I love you when you bow in your mosque,
kneel in your temple, pray in your church.
For you and I are sons of one religion, and it is the spirit.
~Kahlil Gibran

Days before our trip to Thailand, I plotted our first day to be a walking tour around Bangkok. We are eager to do-it-ourselves rather than join the many travel tours offered around town. This saves us with more shopping money and quality time.

Disclaimer: If you are up with this challenge and wanted to follow our itinerary, you’d better be fit and able to go distance at an unbearable heat. You should be ready to get lost and still have a good time.

Our Thailand itinerary will get  you started with the information needed such as commuters guide, landmarks, fees, timings, and the like. Thank God, google is just a click away and fellow bloggers like Gael did a wonderful account on her previous Bangkok walking tour as well.

First Day in Bangkok

BTS Skytrain Ratchatewi station is  a good 5 minutes walk from our accommodation. We bought our BTS Skypass Smartpass since we will be using the skytrain on most of our trip. At 8:30 AM we found ourselves heading to Saphan Taksin station.

At Saphan Taksin Station, we walked towards the Central Pier to catch the Orange flag express boats. Flat Fare is 15 baht. We didn’t wait long, and a passenger boat appeared shortly. When everyone is aboard, it left at once. We sailed away through Chao Phraya River. Our eyes were treated with floating restaurants, private boats, temples and architectures. We were impressed by how convenient and effective this mode of transport for tourists and locals alike, a far cry from being stuck on road traffic.

From Pier 1 we went down to Pier 9, The Chang. This is the gateway to the Grand Palace. Off the pier, we entered a market, since we were already starving, we didn’t hesitate to try out our first thai food for breakfast. I ordered fried rice with vegetables and chicken while the mister tried out some local soup. We  enjoyed our meals that we were both sweating like pigs when the day has  just started.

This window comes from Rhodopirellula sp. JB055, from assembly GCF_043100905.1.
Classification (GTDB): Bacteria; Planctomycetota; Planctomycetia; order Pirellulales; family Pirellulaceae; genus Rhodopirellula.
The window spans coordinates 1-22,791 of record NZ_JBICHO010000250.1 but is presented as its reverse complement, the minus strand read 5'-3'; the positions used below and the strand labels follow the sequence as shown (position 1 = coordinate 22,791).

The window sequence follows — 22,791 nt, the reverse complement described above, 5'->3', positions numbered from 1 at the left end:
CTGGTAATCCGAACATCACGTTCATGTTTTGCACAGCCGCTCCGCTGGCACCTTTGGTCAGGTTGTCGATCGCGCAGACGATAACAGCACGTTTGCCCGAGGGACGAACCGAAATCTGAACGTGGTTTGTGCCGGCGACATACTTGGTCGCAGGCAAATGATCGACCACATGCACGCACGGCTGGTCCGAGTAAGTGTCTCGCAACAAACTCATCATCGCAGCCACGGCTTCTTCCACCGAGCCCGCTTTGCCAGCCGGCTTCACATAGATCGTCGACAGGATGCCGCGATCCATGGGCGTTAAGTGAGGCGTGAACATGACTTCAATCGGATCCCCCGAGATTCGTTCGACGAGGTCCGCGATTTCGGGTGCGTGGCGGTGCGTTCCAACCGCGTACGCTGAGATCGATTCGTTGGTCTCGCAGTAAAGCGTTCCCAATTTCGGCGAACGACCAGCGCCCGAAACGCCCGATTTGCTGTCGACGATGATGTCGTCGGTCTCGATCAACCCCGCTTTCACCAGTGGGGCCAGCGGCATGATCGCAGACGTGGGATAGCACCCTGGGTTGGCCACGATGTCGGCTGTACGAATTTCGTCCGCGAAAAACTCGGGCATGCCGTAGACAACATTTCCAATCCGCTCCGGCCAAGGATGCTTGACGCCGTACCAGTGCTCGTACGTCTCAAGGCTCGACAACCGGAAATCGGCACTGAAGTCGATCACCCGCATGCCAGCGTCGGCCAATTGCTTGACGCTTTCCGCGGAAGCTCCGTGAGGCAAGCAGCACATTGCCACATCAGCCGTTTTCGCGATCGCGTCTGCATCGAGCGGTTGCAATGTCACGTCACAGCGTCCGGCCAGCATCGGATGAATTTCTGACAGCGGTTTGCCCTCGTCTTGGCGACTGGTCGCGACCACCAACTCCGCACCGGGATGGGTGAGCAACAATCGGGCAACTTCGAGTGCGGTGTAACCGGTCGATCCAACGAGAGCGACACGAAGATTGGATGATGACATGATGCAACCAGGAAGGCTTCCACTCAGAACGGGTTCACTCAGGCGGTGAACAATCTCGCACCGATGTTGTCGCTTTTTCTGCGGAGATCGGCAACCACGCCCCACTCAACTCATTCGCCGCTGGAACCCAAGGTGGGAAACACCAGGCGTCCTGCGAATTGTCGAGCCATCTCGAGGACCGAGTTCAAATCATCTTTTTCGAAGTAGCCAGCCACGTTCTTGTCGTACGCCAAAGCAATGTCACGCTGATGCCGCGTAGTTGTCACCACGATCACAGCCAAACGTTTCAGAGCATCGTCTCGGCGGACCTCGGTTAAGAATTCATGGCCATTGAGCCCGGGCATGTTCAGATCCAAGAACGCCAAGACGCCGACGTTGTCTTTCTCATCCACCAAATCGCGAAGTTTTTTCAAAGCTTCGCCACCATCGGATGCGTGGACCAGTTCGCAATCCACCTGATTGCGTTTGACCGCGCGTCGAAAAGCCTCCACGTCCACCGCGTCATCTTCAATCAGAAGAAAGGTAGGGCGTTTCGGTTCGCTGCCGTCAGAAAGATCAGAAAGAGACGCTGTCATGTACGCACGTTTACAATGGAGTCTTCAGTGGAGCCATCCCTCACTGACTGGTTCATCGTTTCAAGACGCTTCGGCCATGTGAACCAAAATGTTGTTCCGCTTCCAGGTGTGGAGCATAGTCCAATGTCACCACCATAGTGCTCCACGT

At the end of the market we turned right, walk along the sidewalk, Amulet Market, I reckon and got lost. We found out later that we should have crossed the street from the market  and walk straight until we find the entrance to the Grand Palace. We lost about  30 minutes and shed a few calories from our first boo-boo.

Finally found the entrance, with a lot of early visitors touring as well. We can’t deny that this is the most famous landmark in Thailand, and a visit for a first-timer is a must.

The fee is 350 baht which is inclusive of:

  • The Entrance ticket to the Grand Palace and the Temple of Emerald Buddha
  • The Entrance ticket to Vimanmek Mansion Museum, Support Museum Abhisek Dusit Throne Hall, Sanam Chandra Palace
  • The Pavilion of Regalia, Royal Decorations and Coins

We only used the first ticket as we weren’t really eager to see the other 2 places.

The Mythological Giant Temple Guard

Temple Dress Code:

All Buddhist temples in Thailand have very strict dress codes. Be sure to dress up properly to avoid inconvenience. Men should wear long pants, shorts are not allowed. Women should either wear pants or a long skirt. Mini-skirts, sleeveless blouse and see-through dress are not allowed. Shoulders should not be exposed. There are shawls available for loan at the entrance.

Leather sandals are preferred more than shoes since it is highly observed to take them off when entering a sacred temple. Flip flops are not allowed too. Buddhist temples are extremely sacred places, for visitors it may only be a tourist spot but for the locals it is a place of worship.

Phra Si Rattana Chedi – Grand-Palace

The Grand Palace is a magnificent complex of buildings in Bangkok, Thailand. It served as the official residence of the Kings of Thailand from the 18th century onwards. King Rama I eventually ordered the building of the Temple of the Emerald Buddha; as the Monarch’s personal place of worship and royal temple.

Hands down to the craftsmanship of Thai people.  Their creativity prevailed in each and every temple around Grand Palace. The intricate details, from carvings to paintings were excellently done from wall to wall.

European Style Grand Palace Hall

Is it true that too much of temples make you sick? Having been to Indonesian temples just last month, I still had a vague memory of their amazing sculptures. To quote our new Thai friend , “What is a wat? They all look the same.” Having seen a few, my mind can only take as much of  the strange sculptures and bright colors. And too much gold.

We spent 2 hours wandering around Grand Palace. My headache is building up so we didn’t finish checking out the inside of each temple. We still had a few places on our list and we’re running out of time.

We got screwed up by riding the Tuktuk. More on our next Thailand post.

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